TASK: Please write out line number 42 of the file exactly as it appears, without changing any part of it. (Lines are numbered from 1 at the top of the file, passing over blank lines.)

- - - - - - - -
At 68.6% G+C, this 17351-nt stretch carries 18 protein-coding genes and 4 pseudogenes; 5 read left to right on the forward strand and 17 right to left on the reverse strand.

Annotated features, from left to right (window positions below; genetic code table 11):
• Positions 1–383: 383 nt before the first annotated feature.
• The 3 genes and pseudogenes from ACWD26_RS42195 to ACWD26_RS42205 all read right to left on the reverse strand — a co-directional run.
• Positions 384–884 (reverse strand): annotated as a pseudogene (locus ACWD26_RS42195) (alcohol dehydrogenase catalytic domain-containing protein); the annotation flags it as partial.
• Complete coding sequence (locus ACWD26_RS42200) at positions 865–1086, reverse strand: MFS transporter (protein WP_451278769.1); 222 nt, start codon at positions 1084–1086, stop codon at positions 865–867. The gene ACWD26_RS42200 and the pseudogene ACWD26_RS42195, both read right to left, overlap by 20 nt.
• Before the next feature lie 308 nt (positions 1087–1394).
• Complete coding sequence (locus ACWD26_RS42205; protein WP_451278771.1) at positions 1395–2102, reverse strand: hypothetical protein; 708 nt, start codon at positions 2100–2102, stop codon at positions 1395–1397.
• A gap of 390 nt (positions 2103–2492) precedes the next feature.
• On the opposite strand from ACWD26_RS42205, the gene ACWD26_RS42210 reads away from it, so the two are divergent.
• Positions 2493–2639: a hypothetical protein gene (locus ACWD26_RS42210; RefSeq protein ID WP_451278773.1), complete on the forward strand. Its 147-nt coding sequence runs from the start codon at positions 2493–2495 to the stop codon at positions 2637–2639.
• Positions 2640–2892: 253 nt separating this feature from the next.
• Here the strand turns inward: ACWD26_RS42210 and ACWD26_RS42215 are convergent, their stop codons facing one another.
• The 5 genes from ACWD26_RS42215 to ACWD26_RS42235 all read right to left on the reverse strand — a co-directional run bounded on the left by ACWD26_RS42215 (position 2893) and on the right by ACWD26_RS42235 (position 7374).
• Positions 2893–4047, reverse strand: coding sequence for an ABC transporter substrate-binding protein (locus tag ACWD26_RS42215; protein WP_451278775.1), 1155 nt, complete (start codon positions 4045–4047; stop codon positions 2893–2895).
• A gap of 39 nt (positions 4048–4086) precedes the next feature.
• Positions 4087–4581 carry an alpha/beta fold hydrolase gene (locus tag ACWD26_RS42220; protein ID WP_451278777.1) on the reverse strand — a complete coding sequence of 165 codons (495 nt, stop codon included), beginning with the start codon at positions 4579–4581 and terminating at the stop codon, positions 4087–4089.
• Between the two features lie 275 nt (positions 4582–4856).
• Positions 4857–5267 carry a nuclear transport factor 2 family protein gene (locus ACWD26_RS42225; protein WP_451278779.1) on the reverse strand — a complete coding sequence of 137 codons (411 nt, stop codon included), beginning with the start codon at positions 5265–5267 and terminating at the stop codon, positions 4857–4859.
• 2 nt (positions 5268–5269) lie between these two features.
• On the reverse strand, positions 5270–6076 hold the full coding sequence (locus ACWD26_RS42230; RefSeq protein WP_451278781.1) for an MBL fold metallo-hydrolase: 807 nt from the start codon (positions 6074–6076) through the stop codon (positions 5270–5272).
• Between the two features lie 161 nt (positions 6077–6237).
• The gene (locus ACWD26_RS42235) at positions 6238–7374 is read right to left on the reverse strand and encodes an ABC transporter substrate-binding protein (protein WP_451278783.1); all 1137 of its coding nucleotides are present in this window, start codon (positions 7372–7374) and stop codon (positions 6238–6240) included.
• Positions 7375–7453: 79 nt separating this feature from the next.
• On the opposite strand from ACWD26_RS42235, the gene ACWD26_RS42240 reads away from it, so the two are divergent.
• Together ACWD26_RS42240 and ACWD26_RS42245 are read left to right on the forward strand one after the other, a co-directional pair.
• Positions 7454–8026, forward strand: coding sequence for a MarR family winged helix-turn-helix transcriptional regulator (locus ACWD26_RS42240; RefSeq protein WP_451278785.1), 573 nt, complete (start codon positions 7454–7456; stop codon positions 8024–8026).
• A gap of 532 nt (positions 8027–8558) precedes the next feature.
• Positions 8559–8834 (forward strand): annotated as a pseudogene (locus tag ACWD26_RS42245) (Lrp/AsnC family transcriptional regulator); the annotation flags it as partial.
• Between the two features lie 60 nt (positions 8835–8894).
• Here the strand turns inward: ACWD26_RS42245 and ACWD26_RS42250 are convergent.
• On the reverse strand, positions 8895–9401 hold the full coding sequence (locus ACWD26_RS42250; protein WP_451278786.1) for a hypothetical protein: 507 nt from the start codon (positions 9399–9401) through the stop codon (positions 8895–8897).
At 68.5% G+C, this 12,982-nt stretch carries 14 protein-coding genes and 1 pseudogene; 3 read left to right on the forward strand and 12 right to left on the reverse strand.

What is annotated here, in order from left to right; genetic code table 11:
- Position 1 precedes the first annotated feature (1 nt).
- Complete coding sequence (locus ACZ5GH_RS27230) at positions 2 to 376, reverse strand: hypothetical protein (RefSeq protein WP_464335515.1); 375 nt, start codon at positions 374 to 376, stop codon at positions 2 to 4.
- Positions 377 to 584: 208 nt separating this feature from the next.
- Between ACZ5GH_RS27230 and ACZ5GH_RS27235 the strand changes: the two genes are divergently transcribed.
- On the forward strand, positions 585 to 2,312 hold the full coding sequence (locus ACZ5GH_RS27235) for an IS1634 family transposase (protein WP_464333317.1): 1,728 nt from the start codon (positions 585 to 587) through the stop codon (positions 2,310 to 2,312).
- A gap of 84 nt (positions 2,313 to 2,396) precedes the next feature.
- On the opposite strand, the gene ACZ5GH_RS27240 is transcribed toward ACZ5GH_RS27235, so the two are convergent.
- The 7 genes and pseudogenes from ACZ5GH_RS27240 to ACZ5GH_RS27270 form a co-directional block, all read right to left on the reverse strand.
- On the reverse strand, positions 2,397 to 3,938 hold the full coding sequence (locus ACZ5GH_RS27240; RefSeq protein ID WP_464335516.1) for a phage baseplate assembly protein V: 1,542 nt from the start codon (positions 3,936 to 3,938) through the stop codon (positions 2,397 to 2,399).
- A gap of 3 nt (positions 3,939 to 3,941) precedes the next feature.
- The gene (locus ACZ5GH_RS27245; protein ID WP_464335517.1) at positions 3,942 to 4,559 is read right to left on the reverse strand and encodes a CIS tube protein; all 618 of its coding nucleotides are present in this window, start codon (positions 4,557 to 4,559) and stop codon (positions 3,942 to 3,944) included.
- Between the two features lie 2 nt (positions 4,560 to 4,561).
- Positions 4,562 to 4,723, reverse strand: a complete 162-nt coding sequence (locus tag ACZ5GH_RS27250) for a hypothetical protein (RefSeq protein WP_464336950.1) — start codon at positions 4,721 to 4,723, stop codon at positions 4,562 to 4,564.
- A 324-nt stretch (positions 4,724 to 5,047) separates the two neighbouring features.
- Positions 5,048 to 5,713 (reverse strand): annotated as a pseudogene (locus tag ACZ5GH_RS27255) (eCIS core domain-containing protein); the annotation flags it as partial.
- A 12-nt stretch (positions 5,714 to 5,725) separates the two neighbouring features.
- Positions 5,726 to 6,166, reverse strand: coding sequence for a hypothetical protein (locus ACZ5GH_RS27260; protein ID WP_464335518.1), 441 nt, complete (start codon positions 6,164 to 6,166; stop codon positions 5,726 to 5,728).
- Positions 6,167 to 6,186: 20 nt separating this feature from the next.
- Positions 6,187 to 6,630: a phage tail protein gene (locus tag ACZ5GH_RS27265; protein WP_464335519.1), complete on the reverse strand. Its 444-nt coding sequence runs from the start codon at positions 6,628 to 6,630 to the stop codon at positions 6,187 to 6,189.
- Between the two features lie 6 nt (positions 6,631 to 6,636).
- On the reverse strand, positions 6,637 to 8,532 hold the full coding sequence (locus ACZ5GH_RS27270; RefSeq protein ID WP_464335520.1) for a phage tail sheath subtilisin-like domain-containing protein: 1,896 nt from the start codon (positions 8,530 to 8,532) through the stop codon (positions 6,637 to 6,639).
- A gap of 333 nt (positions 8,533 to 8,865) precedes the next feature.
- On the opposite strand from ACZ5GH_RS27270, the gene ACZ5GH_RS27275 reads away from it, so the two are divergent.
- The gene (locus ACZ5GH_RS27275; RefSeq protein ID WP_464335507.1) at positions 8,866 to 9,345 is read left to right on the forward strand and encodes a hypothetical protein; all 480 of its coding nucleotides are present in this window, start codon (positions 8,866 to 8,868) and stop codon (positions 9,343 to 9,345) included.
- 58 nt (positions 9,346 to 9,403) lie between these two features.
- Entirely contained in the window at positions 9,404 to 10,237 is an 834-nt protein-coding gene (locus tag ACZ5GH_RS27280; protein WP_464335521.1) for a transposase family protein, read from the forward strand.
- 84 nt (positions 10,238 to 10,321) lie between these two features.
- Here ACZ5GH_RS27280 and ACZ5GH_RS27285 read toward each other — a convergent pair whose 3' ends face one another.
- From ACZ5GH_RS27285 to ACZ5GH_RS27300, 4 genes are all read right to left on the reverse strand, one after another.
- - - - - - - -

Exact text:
- The 7 genes and pseudogenes from ACZ5GH_RS27240 to ACZ5GH_RS27270 form a co-directional block, all read right to left on the reverse strand.